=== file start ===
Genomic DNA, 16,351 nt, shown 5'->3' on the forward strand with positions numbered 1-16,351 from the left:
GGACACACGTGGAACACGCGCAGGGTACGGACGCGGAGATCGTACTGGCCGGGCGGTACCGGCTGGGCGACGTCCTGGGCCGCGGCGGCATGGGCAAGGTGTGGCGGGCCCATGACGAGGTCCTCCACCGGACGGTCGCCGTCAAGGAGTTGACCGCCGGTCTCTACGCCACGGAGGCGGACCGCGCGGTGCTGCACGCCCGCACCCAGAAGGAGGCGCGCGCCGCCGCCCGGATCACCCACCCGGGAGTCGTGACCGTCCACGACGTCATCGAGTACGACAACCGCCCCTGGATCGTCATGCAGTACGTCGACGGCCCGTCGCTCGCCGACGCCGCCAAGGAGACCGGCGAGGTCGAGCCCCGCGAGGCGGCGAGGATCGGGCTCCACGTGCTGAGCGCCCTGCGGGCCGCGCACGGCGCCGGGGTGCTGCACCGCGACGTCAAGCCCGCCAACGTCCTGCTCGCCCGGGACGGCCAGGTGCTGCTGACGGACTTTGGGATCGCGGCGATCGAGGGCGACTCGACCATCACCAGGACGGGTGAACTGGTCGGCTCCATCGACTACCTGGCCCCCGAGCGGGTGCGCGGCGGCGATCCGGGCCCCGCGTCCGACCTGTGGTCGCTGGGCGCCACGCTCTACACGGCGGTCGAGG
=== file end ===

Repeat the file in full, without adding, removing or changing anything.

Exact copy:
Genomic DNA, 16,351 nt, shown 5'->3' on the forward strand with positions numbered 1-16,351 from the left:
GGACACACGTGGAACACGCGCAGGGTACGGACGCGGAGATCGTACTGGCCGGGCGGTACCGGCTGGGCGACGTCCTGGGCCGCGGCGGCATGGGCAAGGTGTGGCGGGCCCATGACGAGGTCCTCCACCGGACGGTCGCCGTCAAGGAGTTGACCGCCGGTCTCTACGCCACGGAGGCGGACCGCGCGGTGCTGCACGCCCGCACCCAGAAGGAGGCGCGCGCCGCCGCCCGGATCACCCACCCGGGAGTCGTGACCGTCCACGACGTCATCGAGTACGACAACCGCCCCTGGATCGTCATGCAGTACGTCGACGGCCCGTCGCTCGCCGACGCCGCCAAGGAGACCGGCGAGGTCGAGCCCCGCGAGGCGGCGAGGATCGGGCTCCACGTGCTGAGCGCCCTGCGGGCCGCGCACGGCGCCGGGGTGCTGCACCGCGACGTCAAGCCCGCCAACGTCCTGCTCGCCCGGGACGGCCAGGTGCTGCTGACGGACTTTGGGATCGCGGCGATCGAGGGCGACTCGACCATCACCAGGACGGGTGAACTGGTCGGCTCCATCGACTACCTGGCCCCCGAGCGGGTGCGCGGCGGCGATCCGGGCCCCGCGTCCGACCTGTGGTCGCTGGGCGCCACGCTCTACACGGCGGTCGAGG